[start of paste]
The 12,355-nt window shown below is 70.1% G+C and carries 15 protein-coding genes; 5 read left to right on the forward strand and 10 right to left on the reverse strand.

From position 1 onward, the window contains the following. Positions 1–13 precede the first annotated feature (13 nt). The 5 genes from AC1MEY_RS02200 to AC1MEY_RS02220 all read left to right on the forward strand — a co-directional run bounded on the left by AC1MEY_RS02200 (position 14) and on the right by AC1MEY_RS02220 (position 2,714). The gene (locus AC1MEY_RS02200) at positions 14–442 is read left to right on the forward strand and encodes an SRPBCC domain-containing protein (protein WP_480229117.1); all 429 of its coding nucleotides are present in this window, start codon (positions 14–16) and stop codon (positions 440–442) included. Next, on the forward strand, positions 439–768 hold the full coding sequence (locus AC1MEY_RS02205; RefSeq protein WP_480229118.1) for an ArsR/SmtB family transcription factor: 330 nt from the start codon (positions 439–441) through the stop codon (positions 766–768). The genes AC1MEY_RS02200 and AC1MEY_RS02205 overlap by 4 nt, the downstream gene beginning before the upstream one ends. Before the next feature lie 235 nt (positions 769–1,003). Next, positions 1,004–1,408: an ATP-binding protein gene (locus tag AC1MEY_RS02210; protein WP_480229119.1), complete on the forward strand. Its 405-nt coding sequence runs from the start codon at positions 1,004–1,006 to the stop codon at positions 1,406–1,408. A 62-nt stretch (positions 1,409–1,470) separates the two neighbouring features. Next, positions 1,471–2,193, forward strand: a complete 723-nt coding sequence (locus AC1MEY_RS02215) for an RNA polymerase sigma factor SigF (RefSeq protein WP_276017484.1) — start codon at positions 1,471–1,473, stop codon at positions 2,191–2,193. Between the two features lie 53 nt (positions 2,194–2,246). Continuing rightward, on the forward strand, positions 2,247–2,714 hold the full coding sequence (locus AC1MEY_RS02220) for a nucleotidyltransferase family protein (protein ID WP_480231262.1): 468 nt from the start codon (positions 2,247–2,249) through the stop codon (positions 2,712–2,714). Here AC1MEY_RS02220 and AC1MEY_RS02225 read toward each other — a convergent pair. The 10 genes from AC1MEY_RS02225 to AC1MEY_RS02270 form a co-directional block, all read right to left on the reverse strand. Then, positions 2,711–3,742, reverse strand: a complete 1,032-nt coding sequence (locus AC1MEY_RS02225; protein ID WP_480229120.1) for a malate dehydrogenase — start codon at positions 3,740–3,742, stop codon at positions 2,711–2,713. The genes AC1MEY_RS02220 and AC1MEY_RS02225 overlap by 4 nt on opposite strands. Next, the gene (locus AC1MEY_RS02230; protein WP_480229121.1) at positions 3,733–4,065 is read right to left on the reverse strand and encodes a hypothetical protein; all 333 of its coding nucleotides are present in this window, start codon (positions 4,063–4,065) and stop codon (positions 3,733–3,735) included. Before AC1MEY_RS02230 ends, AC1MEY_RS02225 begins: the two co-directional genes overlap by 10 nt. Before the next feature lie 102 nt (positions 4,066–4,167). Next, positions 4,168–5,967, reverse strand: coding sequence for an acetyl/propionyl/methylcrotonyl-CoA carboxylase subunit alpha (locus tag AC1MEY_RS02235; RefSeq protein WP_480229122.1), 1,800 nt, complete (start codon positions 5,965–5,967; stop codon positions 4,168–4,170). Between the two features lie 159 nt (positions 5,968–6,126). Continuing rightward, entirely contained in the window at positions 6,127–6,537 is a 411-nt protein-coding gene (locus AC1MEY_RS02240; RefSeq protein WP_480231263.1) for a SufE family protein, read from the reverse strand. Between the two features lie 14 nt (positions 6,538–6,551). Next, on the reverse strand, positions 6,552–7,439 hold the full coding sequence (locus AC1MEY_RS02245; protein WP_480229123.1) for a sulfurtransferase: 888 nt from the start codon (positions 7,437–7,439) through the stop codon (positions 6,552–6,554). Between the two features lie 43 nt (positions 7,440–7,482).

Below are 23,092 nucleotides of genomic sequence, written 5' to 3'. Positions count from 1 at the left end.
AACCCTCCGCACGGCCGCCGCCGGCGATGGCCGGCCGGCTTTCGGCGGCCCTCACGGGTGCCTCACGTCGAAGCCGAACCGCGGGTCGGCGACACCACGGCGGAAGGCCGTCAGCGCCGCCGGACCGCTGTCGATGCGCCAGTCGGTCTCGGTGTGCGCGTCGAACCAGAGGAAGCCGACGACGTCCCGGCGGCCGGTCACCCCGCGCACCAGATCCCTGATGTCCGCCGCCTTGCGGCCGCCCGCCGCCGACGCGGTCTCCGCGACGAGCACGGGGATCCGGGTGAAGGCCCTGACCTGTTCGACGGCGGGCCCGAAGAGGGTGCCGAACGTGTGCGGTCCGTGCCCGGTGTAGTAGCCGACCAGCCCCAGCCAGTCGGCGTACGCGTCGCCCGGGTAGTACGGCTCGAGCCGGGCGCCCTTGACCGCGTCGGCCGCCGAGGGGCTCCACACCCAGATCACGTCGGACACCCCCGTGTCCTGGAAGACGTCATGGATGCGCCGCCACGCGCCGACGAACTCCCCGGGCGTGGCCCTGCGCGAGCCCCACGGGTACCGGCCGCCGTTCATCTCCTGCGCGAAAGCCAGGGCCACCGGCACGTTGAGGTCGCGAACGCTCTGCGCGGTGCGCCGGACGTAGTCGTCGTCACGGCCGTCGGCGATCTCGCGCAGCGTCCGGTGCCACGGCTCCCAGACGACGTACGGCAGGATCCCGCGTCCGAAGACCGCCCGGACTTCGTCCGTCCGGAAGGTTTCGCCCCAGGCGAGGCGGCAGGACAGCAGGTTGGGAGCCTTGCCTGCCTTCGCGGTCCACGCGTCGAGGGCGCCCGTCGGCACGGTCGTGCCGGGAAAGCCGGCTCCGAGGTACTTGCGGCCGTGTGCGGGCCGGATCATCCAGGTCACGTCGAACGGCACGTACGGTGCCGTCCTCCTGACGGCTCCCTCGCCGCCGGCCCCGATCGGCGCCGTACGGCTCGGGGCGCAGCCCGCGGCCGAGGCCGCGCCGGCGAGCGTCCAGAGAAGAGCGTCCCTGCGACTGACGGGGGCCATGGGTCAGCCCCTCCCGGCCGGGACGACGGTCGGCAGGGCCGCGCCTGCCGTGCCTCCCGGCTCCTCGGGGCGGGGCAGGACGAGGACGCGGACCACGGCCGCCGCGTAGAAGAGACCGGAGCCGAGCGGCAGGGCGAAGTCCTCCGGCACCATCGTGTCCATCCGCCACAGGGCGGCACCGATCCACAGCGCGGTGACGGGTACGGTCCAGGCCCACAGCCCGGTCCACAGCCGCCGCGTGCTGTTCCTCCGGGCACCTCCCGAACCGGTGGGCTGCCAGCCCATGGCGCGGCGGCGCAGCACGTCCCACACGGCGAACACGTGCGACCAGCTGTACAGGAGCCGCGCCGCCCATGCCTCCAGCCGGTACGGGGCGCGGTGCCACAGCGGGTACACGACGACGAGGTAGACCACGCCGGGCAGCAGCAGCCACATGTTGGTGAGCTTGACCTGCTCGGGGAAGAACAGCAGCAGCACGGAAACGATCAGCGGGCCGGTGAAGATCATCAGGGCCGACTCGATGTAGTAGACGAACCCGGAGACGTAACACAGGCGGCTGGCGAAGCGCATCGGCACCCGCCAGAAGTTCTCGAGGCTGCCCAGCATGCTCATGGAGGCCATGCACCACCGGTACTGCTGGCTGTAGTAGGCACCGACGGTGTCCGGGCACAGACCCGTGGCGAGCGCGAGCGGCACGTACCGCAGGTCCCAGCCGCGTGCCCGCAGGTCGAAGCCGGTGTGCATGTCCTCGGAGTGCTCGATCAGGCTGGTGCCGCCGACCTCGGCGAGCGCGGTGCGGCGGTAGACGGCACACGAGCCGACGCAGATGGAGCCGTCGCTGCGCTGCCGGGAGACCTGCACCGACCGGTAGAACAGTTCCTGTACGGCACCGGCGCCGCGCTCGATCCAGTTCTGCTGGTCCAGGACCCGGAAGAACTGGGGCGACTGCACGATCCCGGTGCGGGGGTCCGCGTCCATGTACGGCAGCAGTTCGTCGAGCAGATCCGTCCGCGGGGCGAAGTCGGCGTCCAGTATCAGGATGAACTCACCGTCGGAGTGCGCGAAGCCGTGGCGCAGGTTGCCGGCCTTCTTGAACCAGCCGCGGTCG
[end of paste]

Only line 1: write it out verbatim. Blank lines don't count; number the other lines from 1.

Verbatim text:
The 12,355-nt window shown below is 70.1% G+C and carries 15 protein-coding genes; 5 read left to right on the forward strand and 10 right to left on the reverse strand.